A Ghostly Memory of a Master RacePosted by ZoeWare - 19/07/09 at 08:07 pm
Read Australian Richard Flanagan, winner of the Commonwealth Writer’s Prize 2002, talk about his impressions of the Commonwealth.
The Guardian, Friday 19 July 2002
“I was born too late and missed the dream of empire. Its shadow, the Commonwealth, coincides with my life, but rarely connected with it. Perhaps if I had grown up only a few years earlier, as my elder brothers and sister had, in the 1950s, then I might be able to regale you with memories of Empire Day races, of standing up for God Save the Queen in cinemas, and teachers pointing to the world map on the wall and showing those countries around the world that were British – the pink bits, as everyone seems to remember them?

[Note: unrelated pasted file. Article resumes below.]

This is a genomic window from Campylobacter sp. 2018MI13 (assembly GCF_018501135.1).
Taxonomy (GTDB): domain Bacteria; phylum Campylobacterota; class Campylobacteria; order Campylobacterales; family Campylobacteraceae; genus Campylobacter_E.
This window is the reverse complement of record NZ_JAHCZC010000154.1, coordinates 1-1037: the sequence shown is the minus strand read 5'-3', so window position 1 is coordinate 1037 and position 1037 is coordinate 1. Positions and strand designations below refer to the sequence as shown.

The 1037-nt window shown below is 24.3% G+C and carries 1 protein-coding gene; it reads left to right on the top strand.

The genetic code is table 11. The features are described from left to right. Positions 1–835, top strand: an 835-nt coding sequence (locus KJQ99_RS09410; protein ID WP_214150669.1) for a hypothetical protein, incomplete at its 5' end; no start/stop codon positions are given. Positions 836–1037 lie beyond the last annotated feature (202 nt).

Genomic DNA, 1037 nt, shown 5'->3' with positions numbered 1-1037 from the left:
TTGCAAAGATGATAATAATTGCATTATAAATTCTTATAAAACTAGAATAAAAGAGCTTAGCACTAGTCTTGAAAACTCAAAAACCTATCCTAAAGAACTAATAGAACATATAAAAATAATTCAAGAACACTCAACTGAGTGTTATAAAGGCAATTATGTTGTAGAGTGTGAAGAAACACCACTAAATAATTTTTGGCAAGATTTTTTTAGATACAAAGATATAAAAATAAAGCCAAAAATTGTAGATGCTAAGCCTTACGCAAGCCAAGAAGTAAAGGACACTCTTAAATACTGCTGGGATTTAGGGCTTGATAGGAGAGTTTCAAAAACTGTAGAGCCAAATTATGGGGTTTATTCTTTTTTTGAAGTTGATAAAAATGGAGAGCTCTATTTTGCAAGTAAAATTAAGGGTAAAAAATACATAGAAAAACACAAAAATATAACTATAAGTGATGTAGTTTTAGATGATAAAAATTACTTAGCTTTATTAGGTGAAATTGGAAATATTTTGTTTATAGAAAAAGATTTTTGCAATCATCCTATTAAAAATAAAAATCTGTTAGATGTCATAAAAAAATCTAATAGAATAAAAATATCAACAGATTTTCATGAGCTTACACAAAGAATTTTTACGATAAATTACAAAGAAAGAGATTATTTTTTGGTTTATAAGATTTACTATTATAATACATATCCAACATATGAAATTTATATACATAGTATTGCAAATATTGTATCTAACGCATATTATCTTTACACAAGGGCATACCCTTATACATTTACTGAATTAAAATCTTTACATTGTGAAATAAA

What supposedly bound that Commonwealth together was a mysterious shared identity – Britishness. To be fair, Britishness was, in the parlance of today, a difficult concept to market in postwar Australia. Over time it became almost impossible?.
These days we are left with little that can be called Commonwealth: a Noh theatre of organisations and ceremonies whose origins and meanings seem long lost in a history too distant. The very name CHOGM (Commonwealth Heads of Government Meeting) sounds like a consumptive’s dying scallop?”
Click here to read the rest of Richard Flanagan’s article on The Guardian website.
And then let us know what you think below. . .